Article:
Eastern Director Caroline Halde
Caroline Halde is an Assistant Professor in Agroecology at Université Laval. Dr. Halde’s research interests are multidisciplinary and include agronomy, weed ecology, soil fertility, organic agriculture, and international cooperation. Growing up on an organic dairy and grain farm near Montréal, QC, she has developed a passion for agriculture, innovation, and applied agricultural research very early on. She has received a B.Sc. in Agronomy from Université Laval (2007), a M.Sc. in Agriculture from Dalhousie University (2009), and a Ph.D. in Plant Science from the University of Manitoba (2014). Her Ph.D. research focused on the use of cover crop mulches for weed control and reducing tillage in organic farming systems in the Canadian Prairies. She has also completed postdoctoral studies in sustainable agriculture at Cornell University (2014-2015), working on weed ecology in organic farming systems under the supervision of Dr. Matthew R. Ryan. She has a keen interest in improving the science of organic agriculture. In her spare time, Caroline enjoys cooking, working on the family farm, travelling, and daydreaming about doing a second Ph.D. in physics. As an Eastern Director for the society, she wishes to strengthen the link between CSA and French-speaking agrologists in Eastern Canada, by translating the CSA website to French and by actively promoting the society in universities in Eastern Canada.
Gucharn was born and raised in the most fertile region of India, Punjab, also known as ‘bread basket’ of India. Being raised in a farming family, his interest was sparkled in agricultural sciences while he was in my higher secondary grade. After qualifying and clearing a competitive exam, he was able to pursue my Bachelor of Science in Agriculture (honors in Crop Protection) from Punjab Agricultural University, India with highest distinction as a result of which, he was awarded ‘ASPEE’ Gold Medal. After, Bachelors degree, he moved to the University of Saskatchewan (U of S) for a Masters in Plant Science (expertise: host-pathogen interaction and resistance breeding) with Dr. Randy Kutcher. During his M.Sc, he served as Social Coordinator and Faculty Liaison on the Plant Sciences Graduate Student Executive (PSGSE) at U of S, where he was involved in organizing various social activities, attended all faculty/staff meetings to represent graduate students. In March 2015, he started my Ph.D in at U of S in wheat breeding and genetics (expertise: resistance breeding for FHB) with Drs. Pierre Hucl and Randy Kutcher. Presently, he is serving as Industry Liaison in the PSGSE, and was able to raise a total of $8,500 for travelling to a graduate student symposium from industries/agencies. In addition to serving on PSGSE, he is serving as a Student Rep on the Canadian Phytopathological Society’s (CPS) Strategic Planning Committee since August 2014, where he played an important role in framing the working plan of the society from student perspective. He is also serving as a Rep on the Education Committee of CPS, and for the first time in society, he organized graduate student educational video competition and introduced award in the society. He is actively involved as a member of organizing committee, scientific program committee, fundraising committee for 2016 Annual CPS meeting in Moncton, NB. Other than societies, he served as member and judge of the organizing committee of the Saskatoon Regional Science Fair for 3 years. he is also serving as a peer-reviewer for various journals namely ‘Plant Disease’ (reviewed 6 papers/disease notes), ‘Journal of Plant Registrations’ (reviewed 2 papers), and ‘African Journal of Biotechnology’ (reviewed 3 papers). For his excellence in academics, research, leadership, and service, he was able to get 16 different scholarships (4 major worth >$200,000; but he had to decline two because of University policy) and ‘Outstanding M.Sc. graduate student award’.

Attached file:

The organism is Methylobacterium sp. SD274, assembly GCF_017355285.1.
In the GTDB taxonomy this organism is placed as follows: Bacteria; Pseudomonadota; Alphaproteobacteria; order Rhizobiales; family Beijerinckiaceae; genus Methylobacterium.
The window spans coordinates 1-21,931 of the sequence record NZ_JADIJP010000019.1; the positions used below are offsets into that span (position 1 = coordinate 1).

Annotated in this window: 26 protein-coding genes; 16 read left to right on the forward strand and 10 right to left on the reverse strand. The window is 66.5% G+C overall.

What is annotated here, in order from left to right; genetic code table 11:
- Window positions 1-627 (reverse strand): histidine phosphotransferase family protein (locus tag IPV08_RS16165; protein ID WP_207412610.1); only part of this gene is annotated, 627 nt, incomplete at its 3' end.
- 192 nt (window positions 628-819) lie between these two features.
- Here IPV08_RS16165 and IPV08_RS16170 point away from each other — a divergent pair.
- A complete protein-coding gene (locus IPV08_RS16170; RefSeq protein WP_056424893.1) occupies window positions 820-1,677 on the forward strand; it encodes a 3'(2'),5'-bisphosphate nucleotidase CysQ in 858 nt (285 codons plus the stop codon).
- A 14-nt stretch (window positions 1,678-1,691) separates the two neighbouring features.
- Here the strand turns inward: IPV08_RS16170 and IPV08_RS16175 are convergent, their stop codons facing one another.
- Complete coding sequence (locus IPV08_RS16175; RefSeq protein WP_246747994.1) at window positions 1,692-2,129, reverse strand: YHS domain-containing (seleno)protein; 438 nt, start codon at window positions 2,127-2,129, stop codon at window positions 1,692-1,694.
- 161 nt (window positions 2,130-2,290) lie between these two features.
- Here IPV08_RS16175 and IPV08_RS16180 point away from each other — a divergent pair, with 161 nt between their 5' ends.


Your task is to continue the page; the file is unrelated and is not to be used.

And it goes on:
Editor of CJPS Brian Beres
Dr. Beres is a research scientist at Agriculture and Agri-Food Canada’s Lethbridge Research Centre in Alberta. Dr. Beres started his career path as a teacher in southern Alberta after obtaining Bachelor’s degrees in Education and Geography. However, the allure of scientific research, which he was exposed to as a summer student at AAFC, inspired him to change career paths whereupon he obtained a Master’s and PhD from the University of Alberta. Dr. Beres established an agronomy program in 2000 and leads several multidisciplinary projects developing innovative and integrated crop management systems. Dr. Beres publishes in the areas of agronomy and crop science and has been the author or co-author of 46 peer-reviewed research articles and 1 book chapter. He is a member and President-elect of the Canadian Society of Agronomy, active member of the American Societies for Agronomy, Crops and Soils, and currently serves as an Associate Editor for the Canadian Journal of Plant Science. Dr. Beres and his co-authors were the recipients of the 2013 Canadian Journal of Plant Science Best Paper Award. He maintains close ties with both producer organizations and several national and multinational private companies that have a stake in crop production systems and life sciences research. Dr. Beres has several international collaborations and represents Canada on the Research Committee of the International Wheat Initiative. Dr. Beres is the past-Chair of the Prairie Recommending Committee for Wheat, Rye, and Triticale and led this cross-sectorial group through a review of the current registration process to ensure any impediments to the pace of delivering new genetics to the marketplace were removed.